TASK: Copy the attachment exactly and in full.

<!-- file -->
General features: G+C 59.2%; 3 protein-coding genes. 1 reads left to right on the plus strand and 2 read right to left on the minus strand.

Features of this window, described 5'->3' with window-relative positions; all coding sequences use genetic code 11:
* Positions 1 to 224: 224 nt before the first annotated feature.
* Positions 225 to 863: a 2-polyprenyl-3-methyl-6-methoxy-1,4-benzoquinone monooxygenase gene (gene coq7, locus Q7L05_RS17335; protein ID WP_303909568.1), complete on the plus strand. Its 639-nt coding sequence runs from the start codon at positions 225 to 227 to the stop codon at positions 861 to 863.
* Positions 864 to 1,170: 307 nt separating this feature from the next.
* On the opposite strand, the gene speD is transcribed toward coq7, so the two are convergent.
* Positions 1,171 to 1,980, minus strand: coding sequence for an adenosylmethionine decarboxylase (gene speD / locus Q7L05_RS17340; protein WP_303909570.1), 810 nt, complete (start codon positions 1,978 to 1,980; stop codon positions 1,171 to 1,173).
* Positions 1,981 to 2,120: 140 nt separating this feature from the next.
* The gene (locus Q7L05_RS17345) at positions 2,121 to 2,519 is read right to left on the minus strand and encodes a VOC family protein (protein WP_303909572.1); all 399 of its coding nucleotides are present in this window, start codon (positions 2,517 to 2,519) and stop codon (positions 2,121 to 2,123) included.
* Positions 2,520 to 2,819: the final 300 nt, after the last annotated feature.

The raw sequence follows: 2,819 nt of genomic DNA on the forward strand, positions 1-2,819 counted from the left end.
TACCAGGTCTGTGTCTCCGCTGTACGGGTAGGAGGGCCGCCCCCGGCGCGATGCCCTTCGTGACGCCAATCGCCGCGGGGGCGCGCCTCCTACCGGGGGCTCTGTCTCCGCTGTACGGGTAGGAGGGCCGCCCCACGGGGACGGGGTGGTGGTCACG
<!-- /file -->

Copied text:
General features: G+C 59.2%; 3 protein-coding genes. 1 reads left to right on the plus strand and 2 read right to left on the minus strand.

Features of this window, described 5'->3' with window-relative positions; all coding sequences use genetic code 11:
* Positions 1 to 224: 224 nt before the first annotated feature.
* Positions 225 to 863: a 2-polyprenyl-3-methyl-6-methoxy-1,4-benzoquinone monooxygenase gene (gene coq7, locus Q7L05_RS17335; protein ID WP_303909568.1), complete on the plus strand. Its 639-nt coding sequence runs from the start codon at positions 225 to 227 to the stop codon at positions 861 to 863.
* Positions 864 to 1,170: 307 nt separating this feature from the next.
* On the opposite strand, the gene speD is transcribed toward coq7, so the two are convergent.
* Positions 1,171 to 1,980, minus strand: coding sequence for an adenosylmethionine decarboxylase (gene speD / locus Q7L05_RS17340; protein WP_303909570.1), 810 nt, complete (start codon positions 1,978 to 1,980; stop codon positions 1,171 to 1,173).
* Positions 1,981 to 2,120: 140 nt separating this feature from the next.
* The gene (locus Q7L05_RS17345) at positions 2,121 to 2,519 is read right to left on the minus strand and encodes a VOC family protein (protein WP_303909572.1); all 399 of its coding nucleotides are present in this window, start codon (positions 2,517 to 2,519) and stop codon (positions 2,121 to 2,123) included.
* Positions 2,520 to 2,819: the final 300 nt, after the last annotated feature.

The raw sequence follows: 2,819 nt of genomic DNA on the forward strand, positions 1-2,819 counted from the left end.
TACCAGGTCTGTGTCTCCGCTGTACGGGTAGGAGGGCCGCCCCCGGCGCGATGCCCTTCGTGACGCCAATCGCCGCGGGGGCGCGCCTCCTACCGGGGGCTCTGTCTCCGCTGTACGGGTAGGAGGGCCGCCCCACGGGGACGGGGTGGTGGTCACG